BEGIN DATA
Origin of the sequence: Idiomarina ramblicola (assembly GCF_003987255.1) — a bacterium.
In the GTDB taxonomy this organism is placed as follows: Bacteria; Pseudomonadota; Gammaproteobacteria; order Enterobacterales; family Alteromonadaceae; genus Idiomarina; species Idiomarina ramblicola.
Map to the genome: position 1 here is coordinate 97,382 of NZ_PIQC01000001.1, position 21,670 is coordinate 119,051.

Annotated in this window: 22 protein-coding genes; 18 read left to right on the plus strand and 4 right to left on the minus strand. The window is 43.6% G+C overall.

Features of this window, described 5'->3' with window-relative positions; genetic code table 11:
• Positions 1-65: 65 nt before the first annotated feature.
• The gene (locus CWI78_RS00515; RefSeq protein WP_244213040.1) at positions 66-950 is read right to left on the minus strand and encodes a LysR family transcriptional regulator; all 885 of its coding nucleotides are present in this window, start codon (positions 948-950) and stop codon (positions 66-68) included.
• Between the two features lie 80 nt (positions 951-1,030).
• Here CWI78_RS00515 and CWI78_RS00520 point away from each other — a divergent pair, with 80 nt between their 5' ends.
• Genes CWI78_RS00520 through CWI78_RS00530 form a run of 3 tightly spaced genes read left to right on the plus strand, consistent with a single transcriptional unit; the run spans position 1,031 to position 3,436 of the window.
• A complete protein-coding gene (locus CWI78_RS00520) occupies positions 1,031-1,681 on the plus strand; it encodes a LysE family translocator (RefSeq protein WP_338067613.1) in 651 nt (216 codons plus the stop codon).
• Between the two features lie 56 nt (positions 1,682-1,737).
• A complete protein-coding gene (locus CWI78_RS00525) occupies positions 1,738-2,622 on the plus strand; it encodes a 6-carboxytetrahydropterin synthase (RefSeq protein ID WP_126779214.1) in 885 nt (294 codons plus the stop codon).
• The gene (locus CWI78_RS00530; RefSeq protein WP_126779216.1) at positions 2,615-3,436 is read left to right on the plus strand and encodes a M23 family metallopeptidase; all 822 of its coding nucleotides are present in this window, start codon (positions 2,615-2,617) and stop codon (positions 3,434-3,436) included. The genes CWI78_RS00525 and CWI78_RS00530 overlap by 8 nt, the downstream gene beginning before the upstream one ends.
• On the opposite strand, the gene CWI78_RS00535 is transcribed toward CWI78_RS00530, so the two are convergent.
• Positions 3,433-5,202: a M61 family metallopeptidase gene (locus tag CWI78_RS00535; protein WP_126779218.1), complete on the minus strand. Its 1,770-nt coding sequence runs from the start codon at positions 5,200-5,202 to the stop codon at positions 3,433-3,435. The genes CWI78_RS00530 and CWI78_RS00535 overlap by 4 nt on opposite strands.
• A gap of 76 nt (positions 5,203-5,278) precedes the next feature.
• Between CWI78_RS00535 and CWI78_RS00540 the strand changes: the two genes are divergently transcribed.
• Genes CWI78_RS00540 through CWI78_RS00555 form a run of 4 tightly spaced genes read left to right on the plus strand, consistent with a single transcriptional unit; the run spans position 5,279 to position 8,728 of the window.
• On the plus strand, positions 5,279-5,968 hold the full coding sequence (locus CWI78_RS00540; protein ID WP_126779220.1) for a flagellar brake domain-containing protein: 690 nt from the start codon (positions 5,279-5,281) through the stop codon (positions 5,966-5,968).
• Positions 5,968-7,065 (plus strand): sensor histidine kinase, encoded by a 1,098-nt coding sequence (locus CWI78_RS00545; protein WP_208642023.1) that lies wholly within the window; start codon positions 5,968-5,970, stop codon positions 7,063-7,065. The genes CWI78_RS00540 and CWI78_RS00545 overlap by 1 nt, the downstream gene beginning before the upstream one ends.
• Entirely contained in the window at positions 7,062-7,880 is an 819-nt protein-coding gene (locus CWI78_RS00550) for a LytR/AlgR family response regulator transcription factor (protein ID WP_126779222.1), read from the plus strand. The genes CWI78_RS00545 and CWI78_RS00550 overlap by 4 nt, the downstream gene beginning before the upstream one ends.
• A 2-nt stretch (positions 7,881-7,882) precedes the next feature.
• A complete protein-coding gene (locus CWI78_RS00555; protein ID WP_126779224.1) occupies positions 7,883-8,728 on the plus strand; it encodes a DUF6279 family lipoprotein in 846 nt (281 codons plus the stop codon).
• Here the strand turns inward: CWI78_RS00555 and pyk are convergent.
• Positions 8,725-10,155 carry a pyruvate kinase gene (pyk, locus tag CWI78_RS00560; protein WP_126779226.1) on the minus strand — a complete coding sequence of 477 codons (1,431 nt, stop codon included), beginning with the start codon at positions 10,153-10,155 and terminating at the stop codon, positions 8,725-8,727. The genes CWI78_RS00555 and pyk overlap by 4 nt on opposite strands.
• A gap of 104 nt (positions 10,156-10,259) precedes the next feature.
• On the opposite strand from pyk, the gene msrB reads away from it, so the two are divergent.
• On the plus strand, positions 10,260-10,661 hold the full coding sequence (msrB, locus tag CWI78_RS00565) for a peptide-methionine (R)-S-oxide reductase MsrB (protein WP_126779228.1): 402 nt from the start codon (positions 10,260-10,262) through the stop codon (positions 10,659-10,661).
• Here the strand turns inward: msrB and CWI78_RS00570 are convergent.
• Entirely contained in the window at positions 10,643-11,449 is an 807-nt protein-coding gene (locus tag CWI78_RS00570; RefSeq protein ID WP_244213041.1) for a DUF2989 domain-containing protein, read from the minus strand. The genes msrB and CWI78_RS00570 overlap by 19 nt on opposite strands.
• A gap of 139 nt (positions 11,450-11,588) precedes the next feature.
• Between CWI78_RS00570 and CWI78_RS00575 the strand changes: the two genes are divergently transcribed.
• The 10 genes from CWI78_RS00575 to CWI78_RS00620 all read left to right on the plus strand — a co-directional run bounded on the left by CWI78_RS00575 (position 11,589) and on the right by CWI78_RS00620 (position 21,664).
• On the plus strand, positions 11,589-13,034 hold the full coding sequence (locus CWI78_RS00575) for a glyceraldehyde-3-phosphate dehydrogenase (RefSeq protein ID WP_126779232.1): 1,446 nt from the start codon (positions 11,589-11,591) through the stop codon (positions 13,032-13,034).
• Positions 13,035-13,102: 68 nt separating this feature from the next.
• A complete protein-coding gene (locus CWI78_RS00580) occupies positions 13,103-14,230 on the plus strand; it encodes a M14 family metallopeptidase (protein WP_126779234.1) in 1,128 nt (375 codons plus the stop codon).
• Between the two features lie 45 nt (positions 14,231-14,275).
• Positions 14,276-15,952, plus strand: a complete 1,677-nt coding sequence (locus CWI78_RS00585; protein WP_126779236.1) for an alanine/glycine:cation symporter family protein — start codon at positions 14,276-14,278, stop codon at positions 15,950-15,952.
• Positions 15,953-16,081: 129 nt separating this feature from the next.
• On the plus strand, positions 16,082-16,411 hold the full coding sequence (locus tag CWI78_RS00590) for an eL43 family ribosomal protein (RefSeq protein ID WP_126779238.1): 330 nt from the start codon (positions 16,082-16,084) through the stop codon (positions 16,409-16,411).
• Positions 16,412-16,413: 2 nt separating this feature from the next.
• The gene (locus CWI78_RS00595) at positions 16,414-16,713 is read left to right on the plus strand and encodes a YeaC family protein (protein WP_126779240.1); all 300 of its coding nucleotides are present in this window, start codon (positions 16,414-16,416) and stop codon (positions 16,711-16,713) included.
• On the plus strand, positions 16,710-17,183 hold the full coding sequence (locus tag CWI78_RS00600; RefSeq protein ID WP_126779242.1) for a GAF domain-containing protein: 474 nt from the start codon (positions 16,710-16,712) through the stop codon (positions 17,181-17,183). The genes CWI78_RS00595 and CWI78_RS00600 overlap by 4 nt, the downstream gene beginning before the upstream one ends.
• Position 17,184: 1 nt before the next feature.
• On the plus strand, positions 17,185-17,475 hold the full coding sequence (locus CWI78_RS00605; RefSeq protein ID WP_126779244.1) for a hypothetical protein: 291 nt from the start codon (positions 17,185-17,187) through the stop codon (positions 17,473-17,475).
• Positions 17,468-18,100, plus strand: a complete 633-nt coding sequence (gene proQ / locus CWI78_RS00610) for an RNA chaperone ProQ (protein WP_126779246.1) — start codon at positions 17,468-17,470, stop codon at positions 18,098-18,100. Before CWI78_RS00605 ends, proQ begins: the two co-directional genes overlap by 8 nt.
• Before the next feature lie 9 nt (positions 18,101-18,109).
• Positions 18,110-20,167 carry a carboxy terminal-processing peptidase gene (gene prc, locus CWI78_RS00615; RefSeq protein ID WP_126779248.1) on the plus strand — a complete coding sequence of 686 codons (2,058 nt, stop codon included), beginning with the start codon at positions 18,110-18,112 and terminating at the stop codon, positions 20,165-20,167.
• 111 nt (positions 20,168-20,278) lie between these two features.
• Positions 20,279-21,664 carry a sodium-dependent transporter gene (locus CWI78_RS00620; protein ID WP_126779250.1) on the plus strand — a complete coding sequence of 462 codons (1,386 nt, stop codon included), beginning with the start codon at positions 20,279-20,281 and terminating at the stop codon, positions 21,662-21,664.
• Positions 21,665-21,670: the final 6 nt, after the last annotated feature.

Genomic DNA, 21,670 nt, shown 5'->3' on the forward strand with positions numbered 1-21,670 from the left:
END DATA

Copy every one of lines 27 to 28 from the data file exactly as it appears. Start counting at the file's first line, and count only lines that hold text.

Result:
• A gap of 104 nt (positions 10,156-10,259) precedes the next feature.
• On the opposite strand from pyk, the gene msrB reads away from it, so the two are divergent.